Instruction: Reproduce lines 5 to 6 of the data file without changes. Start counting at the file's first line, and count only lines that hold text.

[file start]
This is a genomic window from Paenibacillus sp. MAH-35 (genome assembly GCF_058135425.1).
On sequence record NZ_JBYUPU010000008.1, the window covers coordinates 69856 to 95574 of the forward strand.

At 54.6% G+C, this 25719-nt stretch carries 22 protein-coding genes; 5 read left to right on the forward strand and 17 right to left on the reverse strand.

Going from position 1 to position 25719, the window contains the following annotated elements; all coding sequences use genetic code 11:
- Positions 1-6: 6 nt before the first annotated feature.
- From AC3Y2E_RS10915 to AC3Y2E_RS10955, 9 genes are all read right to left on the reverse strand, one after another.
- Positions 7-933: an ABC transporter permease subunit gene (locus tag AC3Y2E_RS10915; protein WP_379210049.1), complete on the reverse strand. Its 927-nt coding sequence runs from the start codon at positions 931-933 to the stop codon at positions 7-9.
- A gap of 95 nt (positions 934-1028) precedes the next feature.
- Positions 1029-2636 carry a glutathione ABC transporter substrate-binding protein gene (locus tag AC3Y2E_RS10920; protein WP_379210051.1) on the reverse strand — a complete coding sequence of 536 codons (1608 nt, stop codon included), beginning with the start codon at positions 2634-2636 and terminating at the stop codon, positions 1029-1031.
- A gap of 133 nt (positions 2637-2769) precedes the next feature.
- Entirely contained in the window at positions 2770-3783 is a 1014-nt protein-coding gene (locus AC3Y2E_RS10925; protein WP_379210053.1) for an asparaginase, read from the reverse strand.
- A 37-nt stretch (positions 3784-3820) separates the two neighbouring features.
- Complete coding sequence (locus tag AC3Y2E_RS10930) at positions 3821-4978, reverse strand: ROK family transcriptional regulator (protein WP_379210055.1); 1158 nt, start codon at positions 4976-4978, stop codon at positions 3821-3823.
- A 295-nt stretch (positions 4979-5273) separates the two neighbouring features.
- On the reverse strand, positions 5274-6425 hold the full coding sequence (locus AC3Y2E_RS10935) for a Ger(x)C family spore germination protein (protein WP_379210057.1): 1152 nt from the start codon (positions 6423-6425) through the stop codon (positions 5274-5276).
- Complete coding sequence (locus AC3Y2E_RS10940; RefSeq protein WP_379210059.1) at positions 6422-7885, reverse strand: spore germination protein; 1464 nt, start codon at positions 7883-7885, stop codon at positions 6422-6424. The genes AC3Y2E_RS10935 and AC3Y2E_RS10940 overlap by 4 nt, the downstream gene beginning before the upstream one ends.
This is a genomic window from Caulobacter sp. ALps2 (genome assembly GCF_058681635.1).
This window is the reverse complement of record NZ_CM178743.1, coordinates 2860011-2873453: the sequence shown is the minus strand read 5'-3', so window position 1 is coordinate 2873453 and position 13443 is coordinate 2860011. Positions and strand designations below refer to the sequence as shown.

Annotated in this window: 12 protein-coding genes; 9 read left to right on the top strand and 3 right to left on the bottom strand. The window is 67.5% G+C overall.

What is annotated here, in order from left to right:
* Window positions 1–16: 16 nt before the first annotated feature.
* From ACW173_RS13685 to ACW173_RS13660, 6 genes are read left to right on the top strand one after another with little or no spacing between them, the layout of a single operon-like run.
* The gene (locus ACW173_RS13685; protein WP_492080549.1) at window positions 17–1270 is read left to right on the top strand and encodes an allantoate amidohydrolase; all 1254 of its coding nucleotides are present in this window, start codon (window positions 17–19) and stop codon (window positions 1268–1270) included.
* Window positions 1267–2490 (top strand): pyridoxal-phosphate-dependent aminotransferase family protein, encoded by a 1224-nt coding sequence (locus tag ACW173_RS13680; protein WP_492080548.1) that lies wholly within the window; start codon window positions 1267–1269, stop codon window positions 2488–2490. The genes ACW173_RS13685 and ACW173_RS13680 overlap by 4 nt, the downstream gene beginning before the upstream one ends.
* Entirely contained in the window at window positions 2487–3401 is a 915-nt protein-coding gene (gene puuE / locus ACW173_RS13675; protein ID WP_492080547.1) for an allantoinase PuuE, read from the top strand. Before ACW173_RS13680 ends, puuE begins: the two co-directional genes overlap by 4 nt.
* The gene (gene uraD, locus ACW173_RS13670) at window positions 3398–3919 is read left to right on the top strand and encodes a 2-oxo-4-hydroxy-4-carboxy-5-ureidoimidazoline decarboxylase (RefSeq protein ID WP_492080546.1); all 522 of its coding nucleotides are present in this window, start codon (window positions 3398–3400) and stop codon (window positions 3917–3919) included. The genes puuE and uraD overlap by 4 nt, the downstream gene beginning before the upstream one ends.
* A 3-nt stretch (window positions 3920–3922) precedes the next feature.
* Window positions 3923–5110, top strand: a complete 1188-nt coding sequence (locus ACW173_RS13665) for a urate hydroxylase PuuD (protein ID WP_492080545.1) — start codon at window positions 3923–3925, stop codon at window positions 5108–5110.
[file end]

- Positions 1-6: 6 nt before the first annotated feature.
- From AC3Y2E_RS10915 to AC3Y2E_RS10955, 9 genes are all read right to left on the reverse strand, one after another.